In this bad faith case, the estate sought various categories of documents including personnel files of several Allstate employees involved in the underlying claim, as well as documents reflecting the “goals, strategies, objectives, performance, metrics, or business targets” for Allstate’s claims department. Allstate objected based on relevance, privacy, attorney-client, and work product privileges.
The trial court ruled to compel the production of documents.
The appellate court found that the portion of the order compelling production of employees’ personnel files violated the employees’ fundamental privacy rights under the Florida Constitution. These employees were not parties to the underlying bad faith action and only one had an opportunity to raise a privacy objection.
The court explained that these kinds of discovery disputes require an in camera inspection prior to production. While the plaintiff contended that the relief was not warranted because Allstate failed to submit a privilege log, the court noted that the obligation to file such a log does not arise until the trial court has determined that the information sought is otherwise discoverable, i.e., after the trial court has ruled on any non-privilege objections.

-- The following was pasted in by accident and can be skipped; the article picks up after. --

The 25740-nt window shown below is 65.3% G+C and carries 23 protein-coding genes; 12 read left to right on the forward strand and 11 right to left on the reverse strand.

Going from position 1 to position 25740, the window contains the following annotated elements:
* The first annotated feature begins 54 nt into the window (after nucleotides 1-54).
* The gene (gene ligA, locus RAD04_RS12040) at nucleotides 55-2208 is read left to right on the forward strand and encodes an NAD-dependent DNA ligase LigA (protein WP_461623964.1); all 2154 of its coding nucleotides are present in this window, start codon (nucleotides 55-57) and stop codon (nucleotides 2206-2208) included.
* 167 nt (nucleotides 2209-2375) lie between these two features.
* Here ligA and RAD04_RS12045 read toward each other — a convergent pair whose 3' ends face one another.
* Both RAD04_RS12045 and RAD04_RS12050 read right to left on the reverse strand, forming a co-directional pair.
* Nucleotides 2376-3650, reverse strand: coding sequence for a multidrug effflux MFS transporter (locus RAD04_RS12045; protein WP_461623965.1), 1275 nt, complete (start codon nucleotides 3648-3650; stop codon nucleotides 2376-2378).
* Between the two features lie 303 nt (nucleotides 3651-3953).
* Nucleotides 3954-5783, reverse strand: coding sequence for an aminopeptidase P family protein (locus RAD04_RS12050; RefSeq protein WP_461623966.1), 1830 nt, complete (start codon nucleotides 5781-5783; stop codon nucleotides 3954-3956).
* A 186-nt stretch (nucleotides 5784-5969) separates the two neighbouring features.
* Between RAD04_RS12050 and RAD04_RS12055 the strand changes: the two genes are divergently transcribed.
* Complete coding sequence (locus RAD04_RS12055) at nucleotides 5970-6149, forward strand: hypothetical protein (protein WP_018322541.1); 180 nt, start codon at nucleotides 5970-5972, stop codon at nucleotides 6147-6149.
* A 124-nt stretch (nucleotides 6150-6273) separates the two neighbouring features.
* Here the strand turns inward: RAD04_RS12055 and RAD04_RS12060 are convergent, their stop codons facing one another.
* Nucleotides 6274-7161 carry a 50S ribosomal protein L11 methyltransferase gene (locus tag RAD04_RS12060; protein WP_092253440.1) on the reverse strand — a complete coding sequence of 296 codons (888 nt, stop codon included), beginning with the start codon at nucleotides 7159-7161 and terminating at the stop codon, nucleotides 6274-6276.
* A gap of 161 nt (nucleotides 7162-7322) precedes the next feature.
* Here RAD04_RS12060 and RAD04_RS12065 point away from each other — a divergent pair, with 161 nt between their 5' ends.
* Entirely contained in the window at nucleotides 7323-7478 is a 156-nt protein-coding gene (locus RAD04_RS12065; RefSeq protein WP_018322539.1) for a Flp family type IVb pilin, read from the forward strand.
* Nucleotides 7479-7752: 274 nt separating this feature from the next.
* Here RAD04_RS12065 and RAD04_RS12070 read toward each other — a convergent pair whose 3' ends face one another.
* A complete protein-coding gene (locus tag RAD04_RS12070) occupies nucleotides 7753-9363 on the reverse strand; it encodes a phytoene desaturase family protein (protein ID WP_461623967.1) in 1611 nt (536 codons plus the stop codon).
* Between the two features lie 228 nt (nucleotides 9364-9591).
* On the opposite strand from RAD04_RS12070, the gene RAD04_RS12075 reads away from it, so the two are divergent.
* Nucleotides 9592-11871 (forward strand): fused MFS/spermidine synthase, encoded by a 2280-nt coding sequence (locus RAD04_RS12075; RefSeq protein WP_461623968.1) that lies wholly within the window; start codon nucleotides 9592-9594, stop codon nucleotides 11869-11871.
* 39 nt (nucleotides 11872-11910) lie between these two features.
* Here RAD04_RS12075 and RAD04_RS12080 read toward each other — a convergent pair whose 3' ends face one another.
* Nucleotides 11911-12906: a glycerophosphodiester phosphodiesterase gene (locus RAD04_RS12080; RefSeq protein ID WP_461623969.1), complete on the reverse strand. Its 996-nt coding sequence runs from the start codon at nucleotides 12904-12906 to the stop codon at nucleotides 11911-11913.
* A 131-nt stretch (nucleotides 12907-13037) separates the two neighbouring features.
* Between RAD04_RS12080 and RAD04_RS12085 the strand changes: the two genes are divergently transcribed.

Because Allstate’s non-privilege objections to the requested discovery were not resolved until the rendition of the order under review, the court refused to find that Allstate had waived its privilege claims.
COURT RULES THAT PLAINTIFF’S CLASS ACTION FOR BREACH OF CONTRACT AND UNJUST ENRICHMENT BASED ON COLLEGE’S ALLEGED COLLECTION OF STUDENT FEES FOR ON-CAMPUS SERVICES NOT OFFERED AS A RESULT OF COVID-19, MAY PROCEED
The University of South Florida v. Moore, 47 Fla. L. Weekly D1987 (Fla. 2nd DCA Sep. 30, 2022):
The University had argued that sovereign immunity barred the case. However, state entities may enter into contracts authorized by general law, and the defense of sovereign immunity will not shield them from litigation.
The complaint alleged there was an express written agreement to provide on-campus services in exchange for fees. The court found the issues would be more appropriately resolved at the summary judgment stage.
The court affirmed the trial court’s order denying USF’s motion to dismiss based on sovereign immunity, without prejudice to its right to assert the defense at summary judgment.
ERROR TO DENY MOTION FOR RELIEF FROM DEFAULT JUDGMENT AFTER DEFENSE ATTORNEY’S FAILURE TO ATTEND SHOW CAUSE HEARING, WHERE COUNSEL ESTABLISHED AN ERRONEOUS BUT HONEST BELIEF THAT THE HEARING WOULD BE POSTPONED, AND THERE WERE SWORN, UNREFUTED ALLEGATIONS THAT COUNSEL MISSED COURT ORDERS WHILE BEING PRE-OCCUPPIED WITH A FAMILY ILLNESS.
Zuchaer v. Peninsula Condominium Association, 47 Fla. L. Weekly D1991 (Fla. 3rd DCA Sep. 30, 2022):